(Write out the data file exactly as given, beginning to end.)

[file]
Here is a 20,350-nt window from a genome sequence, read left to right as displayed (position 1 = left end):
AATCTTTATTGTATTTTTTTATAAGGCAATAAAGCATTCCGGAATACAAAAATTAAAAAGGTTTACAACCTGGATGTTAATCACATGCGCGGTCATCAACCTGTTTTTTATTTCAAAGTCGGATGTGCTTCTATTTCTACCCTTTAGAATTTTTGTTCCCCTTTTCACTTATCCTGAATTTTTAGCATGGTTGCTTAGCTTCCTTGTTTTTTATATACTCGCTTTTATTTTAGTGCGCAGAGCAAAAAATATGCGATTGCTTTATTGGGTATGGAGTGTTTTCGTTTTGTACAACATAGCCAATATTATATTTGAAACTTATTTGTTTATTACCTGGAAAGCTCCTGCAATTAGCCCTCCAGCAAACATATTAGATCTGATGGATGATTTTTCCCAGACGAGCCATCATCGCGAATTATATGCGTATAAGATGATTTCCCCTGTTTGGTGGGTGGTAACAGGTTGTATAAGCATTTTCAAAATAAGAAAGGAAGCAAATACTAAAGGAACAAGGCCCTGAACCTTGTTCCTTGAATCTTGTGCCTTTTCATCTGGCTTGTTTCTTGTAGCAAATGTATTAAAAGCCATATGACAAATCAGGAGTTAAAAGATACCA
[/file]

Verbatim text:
Here is a 20,350-nt window from a genome sequence, read left to right as displayed (position 1 = left end):
AATCTTTATTGTATTTTTTTATAAGGCAATAAAGCATTCCGGAATACAAAAATTAAAAAGGTTTACAACCTGGATGTTAATCACATGCGCGGTCATCAACCTGTTTTTTATTTCAAAGTCGGATGTGCTTCTATTTCTACCCTTTAGAATTTTTGTTCCCCTTTTCACTTATCCTGAATTTTTAGCATGGTTGCTTAGCTTCCTTGTTTTTTATATACTCGCTTTTATTTTAGTGCGCAGAGCAAAAAATATGCGATTGCTTTATTGGGTATGGAGTGTTTTCGTTTTGTACAACATAGCCAATATTATATTTGAAACTTATTTGTTTATTACCTGGAAAGCTCCTGCAATTAGCCCTCCAGCAAACATATTAGATCTGATGGATGATTTTTCCCAGACGAGCCATCATCGCGAATTATATGCGTATAAGATGATTTCCCCTGTTTGGTGGGTGGTAACAGGTTGTATAAGCATTTTCAAAATAAGAAAGGAAGCAAATACTAAAGGAACAAGGCCCTGAACCTTGTTCCTTGAATCTTGTGCCTTTTCATCTGGCTTGTTTCTTGTAGCAAATGTATTAAAAGCCATATGACAAATCAGGAGTTAAAAGATACCA